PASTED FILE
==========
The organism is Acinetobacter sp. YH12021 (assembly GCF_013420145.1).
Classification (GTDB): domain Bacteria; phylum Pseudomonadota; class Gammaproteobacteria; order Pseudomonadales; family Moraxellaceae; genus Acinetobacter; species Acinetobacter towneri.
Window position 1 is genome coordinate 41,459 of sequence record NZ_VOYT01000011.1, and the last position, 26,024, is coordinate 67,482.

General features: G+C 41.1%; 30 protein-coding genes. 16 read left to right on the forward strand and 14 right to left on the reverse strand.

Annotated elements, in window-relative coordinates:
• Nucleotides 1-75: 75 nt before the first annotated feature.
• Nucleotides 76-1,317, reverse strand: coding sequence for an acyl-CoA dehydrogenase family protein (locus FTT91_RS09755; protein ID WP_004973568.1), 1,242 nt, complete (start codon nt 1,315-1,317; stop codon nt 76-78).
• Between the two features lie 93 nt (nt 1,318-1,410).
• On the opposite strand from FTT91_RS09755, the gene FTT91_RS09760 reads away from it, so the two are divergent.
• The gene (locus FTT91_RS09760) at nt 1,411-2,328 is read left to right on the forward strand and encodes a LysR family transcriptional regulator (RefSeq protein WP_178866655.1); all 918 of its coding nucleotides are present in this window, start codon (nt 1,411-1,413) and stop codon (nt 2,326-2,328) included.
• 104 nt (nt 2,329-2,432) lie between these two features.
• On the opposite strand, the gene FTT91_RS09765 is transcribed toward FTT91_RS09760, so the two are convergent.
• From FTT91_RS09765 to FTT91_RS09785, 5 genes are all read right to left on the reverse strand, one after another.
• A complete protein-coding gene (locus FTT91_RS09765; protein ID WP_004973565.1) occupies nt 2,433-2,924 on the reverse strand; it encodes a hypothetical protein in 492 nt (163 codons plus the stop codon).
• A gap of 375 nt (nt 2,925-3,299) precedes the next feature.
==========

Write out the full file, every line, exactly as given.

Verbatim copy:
The organism is Acinetobacter sp. YH12021 (assembly GCF_013420145.1).
Classification (GTDB): domain Bacteria; phylum Pseudomonadota; class Gammaproteobacteria; order Pseudomonadales; family Moraxellaceae; genus Acinetobacter; species Acinetobacter towneri.
Window position 1 is genome coordinate 41,459 of sequence record NZ_VOYT01000011.1, and the last position, 26,024, is coordinate 67,482.

General features: G+C 41.1%; 30 protein-coding genes. 16 read left to right on the forward strand and 14 right to left on the reverse strand.

Annotated elements, in window-relative coordinates:
• Nucleotides 1-75: 75 nt before the first annotated feature.
• Nucleotides 76-1,317, reverse strand: coding sequence for an acyl-CoA dehydrogenase family protein (locus FTT91_RS09755; protein ID WP_004973568.1), 1,242 nt, complete (start codon nt 1,315-1,317; stop codon nt 76-78).
• Between the two features lie 93 nt (nt 1,318-1,410).
• On the opposite strand from FTT91_RS09755, the gene FTT91_RS09760 reads away from it, so the two are divergent.
• The gene (locus FTT91_RS09760) at nt 1,411-2,328 is read left to right on the forward strand and encodes a LysR family transcriptional regulator (RefSeq protein WP_178866655.1); all 918 of its coding nucleotides are present in this window, start codon (nt 1,411-1,413) and stop codon (nt 2,326-2,328) included.
• 104 nt (nt 2,329-2,432) lie between these two features.
• On the opposite strand, the gene FTT91_RS09765 is transcribed toward FTT91_RS09760, so the two are convergent.
• From FTT91_RS09765 to FTT91_RS09785, 5 genes are all read right to left on the reverse strand, one after another.
• A complete protein-coding gene (locus FTT91_RS09765; protein ID WP_004973565.1) occupies nt 2,433-2,924 on the reverse strand; it encodes a hypothetical protein in 492 nt (163 codons plus the stop codon).
• A gap of 375 nt (nt 2,925-3,299) precedes the next feature.